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GOP women divided over RNC report's recommendations

 

After their losses in last year’s elections, Republicans from across the country admitted they have a problem with African-American, Latino and minority voters.
 
But the GOP’s problem also extends to female voters, especially after President Barack Obama beat challenger Mitt Romney by 11 percentage points among women. 
 
“When you have senators who don’t even know the anatomy of a woman, you have a problem,” said former Rep. Connie Morella (R-Md.). “They need to keep quiet.”
 
The Republican National Committee responded last week by releasing its Growth and Opportunity Project, which included recommendations to provide training programs for potential female candidates, to employ more female surrogates and to implement sessions educating members on the best ways to communicate with women.
 
“Communicating, organizing, and winning the women’s vote should be part of all activities that the RNC undertakes,” the report stated. “Women are not a ‘coalition.’ They represent more than half the voting population in the country, and our inability to win their votes is losing us election.”
 
Current and former female GOP officeholders believe the RNC’s actions are a good start, but they disagree over whether the party needs to change its communications strategy, its policies or both.
 
“[The RNC report] has the right message, but we’re still not meeting women in the right places,” said Rep. Marsha Blackburn (R-Tenn.), who recommended using media outlets like women’s magazines and programming to better communicate with them.
 
Morella adds that improving the GOP’s performance with female voters involves following through on the RNC’s plans to recruit and then support female leaders to increase the party’s desirability. When she entered national politics in 1987, there were equal numbers of Republican and Democratic women in Congress. Democratic women now outnumber Republicans by a 3-to-1 margin.
 
“Pictures of the Republican Party seem to be all men,” Morella said. “Let some women into the picture!”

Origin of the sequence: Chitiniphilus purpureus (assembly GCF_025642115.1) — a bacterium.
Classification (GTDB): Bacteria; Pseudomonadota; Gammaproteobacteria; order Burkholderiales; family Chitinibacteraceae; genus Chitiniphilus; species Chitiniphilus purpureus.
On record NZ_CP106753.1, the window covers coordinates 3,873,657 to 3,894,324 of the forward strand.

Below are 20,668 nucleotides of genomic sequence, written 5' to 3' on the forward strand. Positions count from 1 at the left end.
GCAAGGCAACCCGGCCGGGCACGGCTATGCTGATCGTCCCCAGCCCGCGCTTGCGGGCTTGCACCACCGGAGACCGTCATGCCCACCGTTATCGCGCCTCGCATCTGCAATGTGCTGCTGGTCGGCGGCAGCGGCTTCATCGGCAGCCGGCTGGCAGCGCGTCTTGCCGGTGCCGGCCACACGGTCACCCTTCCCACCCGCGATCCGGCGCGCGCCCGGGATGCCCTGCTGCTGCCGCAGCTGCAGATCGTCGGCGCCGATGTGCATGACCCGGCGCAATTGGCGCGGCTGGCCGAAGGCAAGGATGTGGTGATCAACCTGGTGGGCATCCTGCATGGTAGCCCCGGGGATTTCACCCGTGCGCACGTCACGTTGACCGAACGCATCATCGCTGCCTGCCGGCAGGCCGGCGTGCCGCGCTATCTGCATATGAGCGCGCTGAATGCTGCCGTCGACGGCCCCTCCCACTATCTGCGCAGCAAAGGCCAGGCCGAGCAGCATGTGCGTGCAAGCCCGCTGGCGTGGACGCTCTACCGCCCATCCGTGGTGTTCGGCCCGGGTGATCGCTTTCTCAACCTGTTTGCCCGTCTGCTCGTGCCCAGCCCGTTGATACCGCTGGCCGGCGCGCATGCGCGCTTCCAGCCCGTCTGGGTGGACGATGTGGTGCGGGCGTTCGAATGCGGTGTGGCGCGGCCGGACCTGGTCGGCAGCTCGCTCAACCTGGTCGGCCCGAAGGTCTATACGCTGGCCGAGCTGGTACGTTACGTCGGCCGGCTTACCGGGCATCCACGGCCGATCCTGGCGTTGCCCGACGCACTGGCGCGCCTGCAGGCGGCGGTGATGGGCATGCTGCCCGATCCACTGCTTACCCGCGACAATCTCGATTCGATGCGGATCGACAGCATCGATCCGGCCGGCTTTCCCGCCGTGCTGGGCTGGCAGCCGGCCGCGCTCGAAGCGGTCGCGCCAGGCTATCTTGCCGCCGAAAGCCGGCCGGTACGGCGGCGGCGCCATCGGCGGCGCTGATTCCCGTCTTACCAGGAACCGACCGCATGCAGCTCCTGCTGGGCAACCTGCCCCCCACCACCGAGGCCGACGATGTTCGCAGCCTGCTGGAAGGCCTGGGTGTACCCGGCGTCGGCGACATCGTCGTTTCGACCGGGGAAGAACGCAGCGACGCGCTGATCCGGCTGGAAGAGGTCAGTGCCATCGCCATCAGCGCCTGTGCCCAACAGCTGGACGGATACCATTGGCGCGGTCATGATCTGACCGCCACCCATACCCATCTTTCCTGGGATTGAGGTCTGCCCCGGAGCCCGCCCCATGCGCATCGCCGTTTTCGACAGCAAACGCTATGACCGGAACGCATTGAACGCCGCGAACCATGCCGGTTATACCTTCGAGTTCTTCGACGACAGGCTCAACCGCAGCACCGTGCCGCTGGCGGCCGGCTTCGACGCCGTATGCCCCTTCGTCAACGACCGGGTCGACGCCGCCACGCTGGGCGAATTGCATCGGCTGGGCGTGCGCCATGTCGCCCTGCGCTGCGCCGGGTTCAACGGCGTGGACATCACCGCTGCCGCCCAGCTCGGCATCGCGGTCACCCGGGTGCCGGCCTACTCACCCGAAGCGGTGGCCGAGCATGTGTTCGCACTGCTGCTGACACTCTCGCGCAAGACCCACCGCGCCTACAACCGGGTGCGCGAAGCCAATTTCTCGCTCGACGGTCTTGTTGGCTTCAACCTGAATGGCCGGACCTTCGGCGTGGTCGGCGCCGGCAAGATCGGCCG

“I think our party thinks in terms of the man who will run instead of the women who have more experience,” Blackburn adds. “Women generally don’t raise their hands to run, but wait to be called on.”
 
Adding more female candidates and surrogates, however, will do little to help the party if it’s not accompanied by more a substantive change to policy, says former New Jersey Gov. Christine Todd Whitman.
 
“It’s not about the messaging; it’s the message,” she said. “We are perceived as being unsympathetic to the needs of the most vulnerable.”
 
Whitman, for example, cited the 138 House Republicans -- including a dozen women -- who voted against the Violence Against Women Act’s reauthorization for a variety of reasons, such as opposition to new protections for gays.
 
Another example is last year’s political debate over contraception. “The most conservative position you can take is to get the party out of the bedroom,” Whitman said. “But instead, you’re getting into that issue and it really turns people off.”
 
Morella agreed that the last election highlighted the need for Republicans to update some of their policies to attract -- not alienate -- new groups.
 
“The issues have gone so far to the right, there’s not much appeal, especially for younger women,” Morella said.
 
The process of attracting women voters is likely to be a slow one, no matter how the party approaches it, notes Karen O’Connor, Director of the Women & Politics Institute at American University.
 
Republicans, O’Connor says, will need to convince women that they are acting in their best interests in order to retain the House and pick up Senate seats in 2012, O’Connor said.
 
Morella, the former Republican congresswoman, is optimistic if only because the party cannot do much worse.
 
“As Abigail Adams said to John, ‘I desire you would remember the ladies, and be more generous and favorable to them than your ancestors,’” Morella said.
 
“Who would have thought it took this long! History keeps repeating itself.”